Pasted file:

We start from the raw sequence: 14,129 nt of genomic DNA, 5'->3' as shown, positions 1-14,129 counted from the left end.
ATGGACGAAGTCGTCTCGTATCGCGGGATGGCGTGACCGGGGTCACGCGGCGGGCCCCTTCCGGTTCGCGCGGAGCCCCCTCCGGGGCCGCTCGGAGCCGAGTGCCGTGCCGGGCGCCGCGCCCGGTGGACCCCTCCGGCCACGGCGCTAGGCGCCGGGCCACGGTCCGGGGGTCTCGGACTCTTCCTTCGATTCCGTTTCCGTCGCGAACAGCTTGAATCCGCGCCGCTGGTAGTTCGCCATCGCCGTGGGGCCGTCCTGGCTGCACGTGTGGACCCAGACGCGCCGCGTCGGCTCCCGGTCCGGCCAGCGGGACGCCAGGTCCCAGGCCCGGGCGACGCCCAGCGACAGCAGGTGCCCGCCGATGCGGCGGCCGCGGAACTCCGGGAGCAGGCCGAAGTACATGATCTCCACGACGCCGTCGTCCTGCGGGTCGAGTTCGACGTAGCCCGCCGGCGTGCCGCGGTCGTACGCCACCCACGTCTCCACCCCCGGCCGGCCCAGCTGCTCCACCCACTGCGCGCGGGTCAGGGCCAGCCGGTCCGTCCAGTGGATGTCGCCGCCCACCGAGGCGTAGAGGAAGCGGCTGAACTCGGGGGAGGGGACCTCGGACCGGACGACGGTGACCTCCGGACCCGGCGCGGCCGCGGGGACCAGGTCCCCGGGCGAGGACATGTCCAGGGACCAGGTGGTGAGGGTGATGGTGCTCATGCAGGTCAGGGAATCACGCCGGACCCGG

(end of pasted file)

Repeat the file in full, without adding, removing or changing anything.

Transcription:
We start from the raw sequence: 14,129 nt of genomic DNA, 5'->3' as shown, positions 1-14,129 counted from the left end.
ATGGACGAAGTCGTCTCGTATCGCGGGATGGCGTGACCGGGGTCACGCGGCGGGCCCCTTCCGGTTCGCGCGGAGCCCCCTCCGGGGCCGCTCGGAGCCGAGTGCCGTGCCGGGCGCCGCGCCCGGTGGACCCCTCCGGCCACGGCGCTAGGCGCCGGGCCACGGTCCGGGGGTCTCGGACTCTTCCTTCGATTCCGTTTCCGTCGCGAACAGCTTGAATCCGCGCCGCTGGTAGTTCGCCATCGCCGTGGGGCCGTCCTGGCTGCACGTGTGGACCCAGACGCGCCGCGTCGGCTCCCGGTCCGGCCAGCGGGACGCCAGGTCCCAGGCCCGGGCGACGCCCAGCGACAGCAGGTGCCCGCCGATGCGGCGGCCGCGGAACTCCGGGAGCAGGCCGAAGTACATGATCTCCACGACGCCGTCGTCCTGCGGGTCGAGTTCGACGTAGCCCGCCGGCGTGCCGCGGTCGTACGCCACCCACGTCTCCACCCCCGGCCGGCCCAGCTGCTCCACCCACTGCGCGCGGGTCAGGGCCAGCCGGTCCGTCCAGTGGATGTCGCCGCCCACCGAGGCGTAGAGGAAGCGGCTGAACTCGGGGGAGGGGACCTCGGACCGGACGACGGTGACCTCCGGACCCGGCGCGGCCGCGGGGACCAGGTCCCCGGGCGAGGACATGTCCAGGGACCAGGTGGTGAGGGTGATGGTGCTCATGCAGGTCAGGGAATCACGCCGGACCCGG